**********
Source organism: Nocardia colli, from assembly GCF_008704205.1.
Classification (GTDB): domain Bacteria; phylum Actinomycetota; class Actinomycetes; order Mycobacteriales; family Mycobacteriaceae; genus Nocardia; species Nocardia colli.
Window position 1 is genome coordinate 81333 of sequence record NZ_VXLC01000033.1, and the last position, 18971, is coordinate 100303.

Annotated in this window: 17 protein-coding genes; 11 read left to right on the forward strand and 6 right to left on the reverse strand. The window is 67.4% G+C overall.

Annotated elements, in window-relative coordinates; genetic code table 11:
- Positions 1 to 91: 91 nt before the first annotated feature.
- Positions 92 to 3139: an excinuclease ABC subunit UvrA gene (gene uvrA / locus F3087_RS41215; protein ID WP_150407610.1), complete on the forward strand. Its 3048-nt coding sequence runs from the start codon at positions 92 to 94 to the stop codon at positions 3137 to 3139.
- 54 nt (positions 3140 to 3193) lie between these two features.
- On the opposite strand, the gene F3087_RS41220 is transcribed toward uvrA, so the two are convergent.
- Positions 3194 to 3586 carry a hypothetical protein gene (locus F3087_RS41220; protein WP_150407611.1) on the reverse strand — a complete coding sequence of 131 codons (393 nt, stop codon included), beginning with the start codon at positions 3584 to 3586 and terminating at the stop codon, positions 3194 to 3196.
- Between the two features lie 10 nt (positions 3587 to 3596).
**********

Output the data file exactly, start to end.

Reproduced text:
Source organism: Nocardia colli, from assembly GCF_008704205.1.
Classification (GTDB): domain Bacteria; phylum Actinomycetota; class Actinomycetes; order Mycobacteriales; family Mycobacteriaceae; genus Nocardia; species Nocardia colli.
Window position 1 is genome coordinate 81333 of sequence record NZ_VXLC01000033.1, and the last position, 18971, is coordinate 100303.

Annotated in this window: 17 protein-coding genes; 11 read left to right on the forward strand and 6 right to left on the reverse strand. The window is 67.4% G+C overall.

Annotated elements, in window-relative coordinates; genetic code table 11:
- Positions 1 to 91: 91 nt before the first annotated feature.
- Positions 92 to 3139: an excinuclease ABC subunit UvrA gene (gene uvrA / locus F3087_RS41215; protein ID WP_150407610.1), complete on the forward strand. Its 3048-nt coding sequence runs from the start codon at positions 92 to 94 to the stop codon at positions 3137 to 3139.
- 54 nt (positions 3140 to 3193) lie between these two features.
- On the opposite strand, the gene F3087_RS41220 is transcribed toward uvrA, so the two are convergent.
- Positions 3194 to 3586 carry a hypothetical protein gene (locus F3087_RS41220; protein WP_150407611.1) on the reverse strand — a complete coding sequence of 131 codons (393 nt, stop codon included), beginning with the start codon at positions 3584 to 3586 and terminating at the stop codon, positions 3194 to 3196.
- Between the two features lie 10 nt (positions 3587 to 3596).